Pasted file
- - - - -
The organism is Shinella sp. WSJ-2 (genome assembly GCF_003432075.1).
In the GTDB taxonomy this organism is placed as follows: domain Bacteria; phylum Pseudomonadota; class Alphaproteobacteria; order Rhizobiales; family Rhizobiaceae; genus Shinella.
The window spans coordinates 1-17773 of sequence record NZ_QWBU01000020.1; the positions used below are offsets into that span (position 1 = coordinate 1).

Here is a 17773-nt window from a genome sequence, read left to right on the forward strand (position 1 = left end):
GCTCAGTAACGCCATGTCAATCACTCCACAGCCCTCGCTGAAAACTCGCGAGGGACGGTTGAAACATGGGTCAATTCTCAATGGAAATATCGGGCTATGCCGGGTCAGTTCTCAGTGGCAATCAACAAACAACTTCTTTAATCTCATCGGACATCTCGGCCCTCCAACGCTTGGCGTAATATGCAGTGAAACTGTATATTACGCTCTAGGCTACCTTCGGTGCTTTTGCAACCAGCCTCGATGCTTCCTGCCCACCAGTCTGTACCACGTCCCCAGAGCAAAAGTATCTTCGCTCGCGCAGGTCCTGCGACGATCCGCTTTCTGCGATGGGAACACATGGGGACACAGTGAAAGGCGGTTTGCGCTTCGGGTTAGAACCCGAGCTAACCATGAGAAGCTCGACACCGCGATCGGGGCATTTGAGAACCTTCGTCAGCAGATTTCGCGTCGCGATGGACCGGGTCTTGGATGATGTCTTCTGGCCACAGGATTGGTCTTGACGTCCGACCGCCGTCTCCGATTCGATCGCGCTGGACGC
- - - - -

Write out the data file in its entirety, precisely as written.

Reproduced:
The organism is Shinella sp. WSJ-2 (genome assembly GCF_003432075.1).
In the GTDB taxonomy this organism is placed as follows: domain Bacteria; phylum Pseudomonadota; class Alphaproteobacteria; order Rhizobiales; family Rhizobiaceae; genus Shinella.
The window spans coordinates 1-17773 of sequence record NZ_QWBU01000020.1; the positions used below are offsets into that span (position 1 = coordinate 1).

Here is a 17773-nt window from a genome sequence, read left to right on the forward strand (position 1 = left end):
GCTCAGTAACGCCATGTCAATCACTCCACAGCCCTCGCTGAAAACTCGCGAGGGACGGTTGAAACATGGGTCAATTCTCAATGGAAATATCGGGCTATGCCGGGTCAGTTCTCAGTGGCAATCAACAAACAACTTCTTTAATCTCATCGGACATCTCGGCCCTCCAACGCTTGGCGTAATATGCAGTGAAACTGTATATTACGCTCTAGGCTACCTTCGGTGCTTTTGCAACCAGCCTCGATGCTTCCTGCCCACCAGTCTGTACCACGTCCCCAGAGCAAAAGTATCTTCGCTCGCGCAGGTCCTGCGACGATCCGCTTTCTGCGATGGGAACACATGGGGACACAGTGAAAGGCGGTTTGCGCTTCGGGTTAGAACCCGAGCTAACCATGAGAAGCTCGACACCGCGATCGGGGCATTTGAGAACCTTCGTCAGCAGATTTCGCGTCGCGATGGACCGGGTCTTGGATGATGTCTTCTGGCCACAGGATTGGTCTTGACGTCCGACCGCCGTCTCCGATTCGATCGCGCTGGACGC